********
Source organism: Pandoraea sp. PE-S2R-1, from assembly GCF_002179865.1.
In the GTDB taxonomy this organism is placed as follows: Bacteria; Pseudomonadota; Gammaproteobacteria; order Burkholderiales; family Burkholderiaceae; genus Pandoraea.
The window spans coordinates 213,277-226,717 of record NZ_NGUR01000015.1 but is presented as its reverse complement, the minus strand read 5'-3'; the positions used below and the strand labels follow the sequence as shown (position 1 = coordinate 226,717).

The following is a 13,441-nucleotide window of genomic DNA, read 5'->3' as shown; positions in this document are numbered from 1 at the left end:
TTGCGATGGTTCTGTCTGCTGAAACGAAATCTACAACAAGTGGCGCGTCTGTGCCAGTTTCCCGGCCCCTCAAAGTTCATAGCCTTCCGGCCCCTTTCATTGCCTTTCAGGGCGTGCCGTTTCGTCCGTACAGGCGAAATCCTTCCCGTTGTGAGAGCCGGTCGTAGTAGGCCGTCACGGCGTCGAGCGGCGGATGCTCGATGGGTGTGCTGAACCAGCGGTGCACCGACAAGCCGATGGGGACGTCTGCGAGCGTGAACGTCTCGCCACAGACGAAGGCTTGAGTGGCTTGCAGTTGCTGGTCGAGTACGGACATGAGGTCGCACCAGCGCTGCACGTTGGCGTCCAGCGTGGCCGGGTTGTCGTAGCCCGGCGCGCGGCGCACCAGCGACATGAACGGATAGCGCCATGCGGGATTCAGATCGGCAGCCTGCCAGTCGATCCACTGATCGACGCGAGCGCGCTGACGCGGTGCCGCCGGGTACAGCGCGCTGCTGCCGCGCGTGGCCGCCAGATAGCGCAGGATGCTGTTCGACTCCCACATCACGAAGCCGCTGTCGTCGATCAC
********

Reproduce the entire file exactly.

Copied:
Source organism: Pandoraea sp. PE-S2R-1, from assembly GCF_002179865.1.
In the GTDB taxonomy this organism is placed as follows: Bacteria; Pseudomonadota; Gammaproteobacteria; order Burkholderiales; family Burkholderiaceae; genus Pandoraea.
The window spans coordinates 213,277-226,717 of record NZ_NGUR01000015.1 but is presented as its reverse complement, the minus strand read 5'-3'; the positions used below and the strand labels follow the sequence as shown (position 1 = coordinate 226,717).

The following is a 13,441-nucleotide window of genomic DNA, read 5'->3' as shown; positions in this document are numbered from 1 at the left end:
TTGCGATGGTTCTGTCTGCTGAAACGAAATCTACAACAAGTGGCGCGTCTGTGCCAGTTTCCCGGCCCCTCAAAGTTCATAGCCTTCCGGCCCCTTTCATTGCCTTTCAGGGCGTGCCGTTTCGTCCGTACAGGCGAAATCCTTCCCGTTGTGAGAGCCGGTCGTAGTAGGCCGTCACGGCGTCGAGCGGCGGATGCTCGATGGGTGTGCTGAACCAGCGGTGCACCGACAAGCCGATGGGGACGTCTGCGAGCGTGAACGTCTCGCCACAGACGAAGGCTTGAGTGGCTTGCAGTTGCTGGTCGAGTACGGACATGAGGTCGCACCAGCGCTGCACGTTGGCGTCCAGCGTGGCCGGGTTGTCGTAGCCCGGCGCGCGGCGCACCAGCGACATGAACGGATAGCGCCATGCGGGATTCAGATCGGCAGCCTGCCAGTCGATCCACTGATCGACGCGAGCGCGCTGACGCGGTGCCGCCGGGTACAGCGCGCTGCTGCCGCGCGTGGCCGCCAGATAGCGCAGGATGCTGTTCGACTCCCACATCACGAAGCCGCTGTCGTCGATCAC